Canada Square appealed against this decision on the basis that, for the purposes of s.32 of the 1980 Act, it was wrong in law: (i) to find that it was under a relevant duty to disclose the existence or extent of the commission retained by it pursuant to the PPI policy (“Ground 1”); and (ii) to infer from the evidence that it must be taken to have known that its failure to disclose the extent of the commission it retained was a breach of duty (“Ground 2”).
Both grounds of appeal were dismissed.
- Canada Square submitted that its non-disclosure could not be an active concealment for the purposes of s32(1)(b). Instead, this was a paradigm case of an “omission to disclosure”. Furthermore, s. 32(2) was inapplicable to Mrs Potter’s claim since Plevin v Paragon Personal Finance  1 WLR 4222 expressly provided that the unfair relations provisions (for the purpose of sections 140A-C of the Consumer Credit Act 1974) were not predicated on any legal duty to disclose.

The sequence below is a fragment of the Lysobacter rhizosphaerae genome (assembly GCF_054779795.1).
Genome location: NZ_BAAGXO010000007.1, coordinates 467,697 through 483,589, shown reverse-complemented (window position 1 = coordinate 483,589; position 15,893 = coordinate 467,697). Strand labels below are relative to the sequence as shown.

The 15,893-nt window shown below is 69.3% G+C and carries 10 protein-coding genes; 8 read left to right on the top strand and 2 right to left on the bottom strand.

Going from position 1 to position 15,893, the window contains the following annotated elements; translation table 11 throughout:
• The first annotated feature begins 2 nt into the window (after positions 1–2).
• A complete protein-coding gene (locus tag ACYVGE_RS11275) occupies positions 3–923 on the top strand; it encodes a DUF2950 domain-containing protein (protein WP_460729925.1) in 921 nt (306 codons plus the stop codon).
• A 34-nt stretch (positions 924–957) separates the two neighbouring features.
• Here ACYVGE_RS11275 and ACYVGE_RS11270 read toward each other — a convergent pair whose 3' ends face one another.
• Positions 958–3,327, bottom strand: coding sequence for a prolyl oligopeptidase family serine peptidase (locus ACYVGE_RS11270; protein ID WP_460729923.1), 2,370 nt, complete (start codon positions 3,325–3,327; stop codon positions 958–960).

- Canada Square argued that for any breach of duty to be “deliberate”, the requisite mental element was required; in other words, it would have to have had sufficient knowledge of the breach in question. This was not possible, as the relevant provisions under the 1974 Act did not come into force until April 2007.
- Held: Canada Square must have known of the requirement to act fairly by April 2007 and made a conscious decision not to disclose the commission to Mrs Potter. This was not a case of negligence or inadvertent error. Further, in the absence of any evidence from Canada Square to the contrary, no more favourable inferences could be drawn. Thus, there had been a “deliberate commission of a breach of duty” under s. 32(2).
- Held: the unfair relationship that arose from the lender’s continued non-disclosure of the commission it received constituted a ‘breach of duty’ for the purpose of section 32(2) of the Limitation Act. Construction of this term did not require breach of duty to be identified in a contractual, tortious, equitable or fiduciary sense; following Giles v Rhind  EWCA Civ 118,  Ch. 191,  2 WLUK 720 it should be interpreted more widely so to cover “legal wrongdoing of any kind, giving rise to a right of action”. Further, for that purpose, no distinction should be drawn between acts and omissions.